Buying Guide: Defender


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No matter which model you choose, you're not going to be disappointed : credit: © Alisdair Cusick
Everything you ever wanted to know about every model from 1983 through to 2021

Land Rover Defender. Three words that speak volumes to enthusiasts and professionals from all walks of life, from adventure to agriculture; from family fun to military might. And even then they don’t adequately sum up the world’s most versatile vehicle, which has been in production since 1983.

There have been a lot of changes in the world since then, as well as a lot of upgrades to the evergreen Defender, but it still remains the world’s most competent off-roader. Every vehicle carrying the Defender badge is best in its class when it comes to getting down and dirty, but its appeal goes far beyond the off-road course. In fact, demand for all Defenders is such that it outstrips supply – meaning that most models don’t just hold their value, they actually appreciate.

With prices consistently high for all Defenders, it’s important that you get maximum bang for your bucks. That’s why this month we’re offering you the ultimate Defender Buying Guide, in which we’ll explain in plain English what to expect from each model from every generation. We’ve also met and interviewed lots of Defender owners who talk candidly about their purchases to help you make the right choice.

Buying any car can be a fraught experience. It’s a jungle out there. But we all know there’s no better car to negotiate that jungle than the go-anywhere Defender, so let’s get cracking…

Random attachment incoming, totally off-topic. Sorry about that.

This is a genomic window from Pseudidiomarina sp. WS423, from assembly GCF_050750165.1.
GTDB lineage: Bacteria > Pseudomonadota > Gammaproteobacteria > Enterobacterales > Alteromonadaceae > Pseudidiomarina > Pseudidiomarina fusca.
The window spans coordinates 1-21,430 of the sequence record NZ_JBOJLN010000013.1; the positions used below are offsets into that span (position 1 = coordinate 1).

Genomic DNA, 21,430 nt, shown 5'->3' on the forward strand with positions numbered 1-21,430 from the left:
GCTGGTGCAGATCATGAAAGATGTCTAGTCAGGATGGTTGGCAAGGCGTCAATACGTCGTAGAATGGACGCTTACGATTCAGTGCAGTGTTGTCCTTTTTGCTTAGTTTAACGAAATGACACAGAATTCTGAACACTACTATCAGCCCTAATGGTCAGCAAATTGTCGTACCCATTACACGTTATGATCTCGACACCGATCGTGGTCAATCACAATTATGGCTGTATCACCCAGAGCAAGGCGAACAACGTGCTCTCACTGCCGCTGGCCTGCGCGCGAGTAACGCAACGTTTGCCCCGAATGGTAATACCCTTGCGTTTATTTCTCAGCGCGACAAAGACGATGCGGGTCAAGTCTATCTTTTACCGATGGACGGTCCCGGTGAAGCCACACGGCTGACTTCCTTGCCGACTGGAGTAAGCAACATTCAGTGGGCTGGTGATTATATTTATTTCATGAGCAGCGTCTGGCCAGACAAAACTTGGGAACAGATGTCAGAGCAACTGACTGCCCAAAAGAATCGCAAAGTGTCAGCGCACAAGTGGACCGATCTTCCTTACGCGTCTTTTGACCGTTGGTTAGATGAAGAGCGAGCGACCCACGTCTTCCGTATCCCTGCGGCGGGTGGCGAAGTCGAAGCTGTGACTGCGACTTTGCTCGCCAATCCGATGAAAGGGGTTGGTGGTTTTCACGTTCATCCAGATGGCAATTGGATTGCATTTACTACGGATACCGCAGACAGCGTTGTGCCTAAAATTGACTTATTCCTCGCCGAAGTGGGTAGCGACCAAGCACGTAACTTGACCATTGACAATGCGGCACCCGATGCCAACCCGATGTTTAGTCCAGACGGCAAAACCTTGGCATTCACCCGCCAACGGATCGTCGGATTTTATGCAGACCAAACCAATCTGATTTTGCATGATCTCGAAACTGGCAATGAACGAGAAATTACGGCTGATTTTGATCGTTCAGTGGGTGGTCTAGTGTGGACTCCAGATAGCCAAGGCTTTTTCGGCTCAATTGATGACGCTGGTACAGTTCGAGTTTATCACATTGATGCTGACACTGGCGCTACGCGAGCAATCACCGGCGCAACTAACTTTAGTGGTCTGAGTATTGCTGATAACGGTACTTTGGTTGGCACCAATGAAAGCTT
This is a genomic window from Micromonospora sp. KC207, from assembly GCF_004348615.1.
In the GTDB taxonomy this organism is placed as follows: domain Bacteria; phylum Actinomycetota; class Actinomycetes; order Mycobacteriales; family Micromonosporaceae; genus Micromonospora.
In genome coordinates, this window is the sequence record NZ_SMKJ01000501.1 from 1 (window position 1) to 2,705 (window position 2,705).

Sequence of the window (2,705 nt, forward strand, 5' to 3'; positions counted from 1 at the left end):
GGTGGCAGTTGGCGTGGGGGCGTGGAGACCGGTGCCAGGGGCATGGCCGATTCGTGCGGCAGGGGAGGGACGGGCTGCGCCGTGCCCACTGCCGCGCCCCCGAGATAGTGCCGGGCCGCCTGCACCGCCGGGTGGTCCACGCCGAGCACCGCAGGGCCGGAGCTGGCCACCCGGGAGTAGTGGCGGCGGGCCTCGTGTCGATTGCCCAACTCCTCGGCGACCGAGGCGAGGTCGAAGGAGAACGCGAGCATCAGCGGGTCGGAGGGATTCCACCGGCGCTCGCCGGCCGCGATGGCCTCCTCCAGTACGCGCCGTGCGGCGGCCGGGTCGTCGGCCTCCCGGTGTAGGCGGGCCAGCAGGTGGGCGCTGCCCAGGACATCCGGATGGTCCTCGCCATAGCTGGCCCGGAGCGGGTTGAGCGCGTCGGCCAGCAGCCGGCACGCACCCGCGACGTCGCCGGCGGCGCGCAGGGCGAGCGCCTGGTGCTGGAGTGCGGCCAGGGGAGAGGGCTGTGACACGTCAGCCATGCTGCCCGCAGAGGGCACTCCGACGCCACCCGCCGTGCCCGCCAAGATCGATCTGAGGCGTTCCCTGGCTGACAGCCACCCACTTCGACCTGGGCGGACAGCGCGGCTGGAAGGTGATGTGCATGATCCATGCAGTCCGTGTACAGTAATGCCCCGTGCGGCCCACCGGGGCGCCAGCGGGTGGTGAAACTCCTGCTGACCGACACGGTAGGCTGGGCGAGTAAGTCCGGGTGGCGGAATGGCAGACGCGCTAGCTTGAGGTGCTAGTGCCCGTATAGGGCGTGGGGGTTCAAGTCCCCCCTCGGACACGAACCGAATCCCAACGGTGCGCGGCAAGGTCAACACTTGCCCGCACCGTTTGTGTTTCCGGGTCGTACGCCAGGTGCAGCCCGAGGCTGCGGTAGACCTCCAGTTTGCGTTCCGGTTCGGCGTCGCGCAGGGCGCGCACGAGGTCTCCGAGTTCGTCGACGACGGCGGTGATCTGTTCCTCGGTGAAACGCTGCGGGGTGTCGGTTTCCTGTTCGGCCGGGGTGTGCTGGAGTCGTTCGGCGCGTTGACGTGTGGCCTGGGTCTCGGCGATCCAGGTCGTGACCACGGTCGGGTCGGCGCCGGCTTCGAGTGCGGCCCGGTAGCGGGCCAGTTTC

First of all, here's what we have lined up for you to see: 

Ninety and One Ten, Defender Tdi, and Defender Td5

Defender TDCi, New Defender and Defender Specials 


NINETY and ONE TEN: A star is born:  

Land Rover’s dominance of the all-terrain market was being seriously eroded by Japanese 4x4 pretenders – until a radical new model was introduced

EVER since 1948, the Land Rover had been a massive success story. But like all successful cars, it was soon copied by other manufacturers and, by the 1970s, its position at the top of the 4x4 tree was getting wobbly, thanks to some very well-engineered rival models from the Japanese – particularly the Toyota Land Cruiser.

Luckily, it was something that Land Rover’s owners, the nationalised British Leyland company, recognised and eventually cash was set aside to modernise the ageing technology of the slow, leaf-sprung Series models. It was too late to stop the onward march of the best-selling Toyota, but at least it allowed Land Rover to remain a key player.

Stage I of that investment came in 1979 with the introduction of a powerful V8 petrol version of the Series, while Stage 2 resulted in the launch of the coil-sprung One Ten in 1983, followed by the Ninety a few months later and the 127 in 1985.